Several attempts to operationalize severity have been provided for priority setting purposes [5, 6]. Two notable examples are the absolute QALY shortfall (AQS) and the proportional QALY shortfall (PQS). We will not dig deep into the priority-setting debate here but use the opportunity to take one step back and discuss to what degree severity may or may not be of moral significance for action-guiding purposes.

The existence of multiple concepts of severity generates three partly conflicting hypotheses. Within moral philosophy, pluralism can be construed as evidence for either of two extreme positions: first, by following the argument from relativity by John Mackie [7], pluralism would suggest that the concept of severity itself is an error.Footnote 5 At least, the fact that there exist variations of ‘severity’ may render it unsuited as a general moral qualifier of malady. Second, and by contrast, Derek Parfit’s metaphor of “climbing the same mountain on different sides” [8] suggests that people may approach the same severity construct from different directions. That is to say, the very same variations of severity that may instead indicate different approaches toward the same elusive concept. A third hypothesis is that there may be only specific (limited) conceptualizations of severity that can do the job as a moral qualifier of malady. The truth of the first hypothesis would weaken the impetus of severity, the second may strengthen it, and the third could provide a middle ground.

The aim of this article is to scrutinize how severity may qualify the moral impetus of malady. Our article proceeds as follows: after this introduction, we begin discussing what kind of moral impetus malady does incite. Next, we proceed to the main objective—an analysis of how severity may qualify the moral impetus of malady. We discuss the relationship between severity and need, well-being and disvalue, death, urgency, the rule of rescue, and distributive justice. We conclude that severity is, and should continue to be seen, as a morally significant concept that deserves continued attention.


What kind of moral impetus does malady incite?

Being confronted with a person with a malady can potentially be action-guiding in different ways. While malady can be action-guiding for the person having the malady (not exposing others to infection, seeking help, adapting to an injury) [9], we focus on the impetus malady has on others. How do bystanders, family, or society act when someone is ill, and what is the moral component of these actions?

Furthermore, we believe that the moral content of actions guided by the moral impetus of malady is graded. A malady could generate a weak moral impetus towards acting, moderate in terms of a moral reason to help, strong in implying a duty, or very strong in terms of a moral imperative.Footnote 6 Most European countries legally encode a general civil duty to help persons—often called a ‘rule to rescue’—when health or life itself is endangered. Their presence bears witness to deep-rooted cultural taboos against abandoning people in dire straits. Compared to general citizens, healthcare workers have a stronger legal obligation to aid.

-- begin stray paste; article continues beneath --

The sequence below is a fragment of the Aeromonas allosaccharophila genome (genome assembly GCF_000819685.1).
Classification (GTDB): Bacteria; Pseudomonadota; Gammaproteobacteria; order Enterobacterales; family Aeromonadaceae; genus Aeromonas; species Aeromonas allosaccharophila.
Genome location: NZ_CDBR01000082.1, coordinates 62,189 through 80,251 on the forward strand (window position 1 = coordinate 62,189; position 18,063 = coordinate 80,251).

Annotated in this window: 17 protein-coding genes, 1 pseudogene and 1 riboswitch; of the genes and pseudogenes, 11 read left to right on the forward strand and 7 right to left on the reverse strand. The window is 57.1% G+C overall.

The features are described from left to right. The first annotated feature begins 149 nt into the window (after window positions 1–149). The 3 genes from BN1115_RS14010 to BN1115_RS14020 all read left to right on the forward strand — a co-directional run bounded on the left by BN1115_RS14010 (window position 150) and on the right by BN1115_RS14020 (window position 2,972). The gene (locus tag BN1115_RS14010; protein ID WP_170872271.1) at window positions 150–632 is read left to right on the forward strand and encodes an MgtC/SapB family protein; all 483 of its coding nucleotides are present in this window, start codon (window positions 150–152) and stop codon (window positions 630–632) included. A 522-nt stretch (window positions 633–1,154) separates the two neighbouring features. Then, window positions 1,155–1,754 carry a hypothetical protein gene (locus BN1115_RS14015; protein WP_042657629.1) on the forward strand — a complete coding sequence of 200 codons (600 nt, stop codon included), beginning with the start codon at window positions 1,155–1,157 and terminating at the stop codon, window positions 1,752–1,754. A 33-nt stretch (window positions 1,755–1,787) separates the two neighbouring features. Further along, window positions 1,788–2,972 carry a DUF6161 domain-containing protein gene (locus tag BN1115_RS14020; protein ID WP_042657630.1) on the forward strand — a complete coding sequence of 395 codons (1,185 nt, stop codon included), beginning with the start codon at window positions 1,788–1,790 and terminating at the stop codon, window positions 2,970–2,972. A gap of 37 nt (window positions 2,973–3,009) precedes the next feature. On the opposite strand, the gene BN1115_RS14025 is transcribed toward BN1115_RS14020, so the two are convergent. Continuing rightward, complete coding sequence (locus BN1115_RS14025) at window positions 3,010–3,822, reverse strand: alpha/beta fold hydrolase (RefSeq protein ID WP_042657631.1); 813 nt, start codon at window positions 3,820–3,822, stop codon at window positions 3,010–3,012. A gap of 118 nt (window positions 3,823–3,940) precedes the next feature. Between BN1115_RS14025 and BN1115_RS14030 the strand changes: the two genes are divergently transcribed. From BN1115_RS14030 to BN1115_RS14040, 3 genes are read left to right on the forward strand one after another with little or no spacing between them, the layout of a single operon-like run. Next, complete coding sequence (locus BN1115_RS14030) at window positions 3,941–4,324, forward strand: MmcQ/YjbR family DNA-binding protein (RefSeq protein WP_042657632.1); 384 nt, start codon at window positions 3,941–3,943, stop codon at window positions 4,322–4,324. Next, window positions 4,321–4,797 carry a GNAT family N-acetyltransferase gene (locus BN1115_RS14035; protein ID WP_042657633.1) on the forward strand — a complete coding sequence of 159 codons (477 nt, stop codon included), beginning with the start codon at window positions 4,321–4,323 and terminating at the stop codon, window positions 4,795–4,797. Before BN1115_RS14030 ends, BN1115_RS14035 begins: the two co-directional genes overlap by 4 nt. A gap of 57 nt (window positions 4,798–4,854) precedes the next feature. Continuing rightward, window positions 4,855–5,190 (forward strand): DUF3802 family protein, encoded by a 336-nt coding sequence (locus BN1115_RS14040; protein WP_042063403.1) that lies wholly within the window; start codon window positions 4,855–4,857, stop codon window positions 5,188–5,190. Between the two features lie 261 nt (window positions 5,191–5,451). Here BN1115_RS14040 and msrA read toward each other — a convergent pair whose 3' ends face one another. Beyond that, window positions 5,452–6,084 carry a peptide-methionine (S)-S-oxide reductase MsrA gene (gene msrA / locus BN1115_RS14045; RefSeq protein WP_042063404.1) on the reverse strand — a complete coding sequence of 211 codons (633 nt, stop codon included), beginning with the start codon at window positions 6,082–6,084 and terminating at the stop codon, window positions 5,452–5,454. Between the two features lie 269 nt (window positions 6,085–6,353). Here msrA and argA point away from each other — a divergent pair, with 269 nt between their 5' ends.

Moreover, the moral impetus may be seen as supererogate or as fundamental and existential, for instance, by the phenomenology of intersubjective responsibility.Footnote 7 Yet another way to justify a moral impetus of malady is from the perspective of justice, where malady interferes with a fair distribution of goods.Footnote 8 In other words, that malady should be alleviated to secure fair opportunity or outcome in terms of a good and meaningful life in relation to other, more fortunate members of society.

The point we argue here is this: our shared culture indicates that another person’s malady provides moral reasons to act towards mitigating that someone’s condition. Confronted with malady, we often empathize with whoever has fallen ill; we wish them a speedy recovery or care and hope when recovery is impossible. For health professionals, diagnosing a person with a malady is action-guiding, where the actions are directed toward curing, reducing, or palliating the malady [9]. Depending on our proximity to the patient, we might also experience a moral obligation to ‘do something,’ even if acting requires a great sacrifice from us.Footnote 9 [11].

While there may be disagreement on how strong the moral impetus of malady is, there seems to be unanimous agreement that malady carries some moral impetus for action. This moral impetus appears graded from weak to strong. Furthermore, it is first and foremost characterized by guiding us to act to alleviate the malady and the associated suffering, even when this comes at a (personal) cost.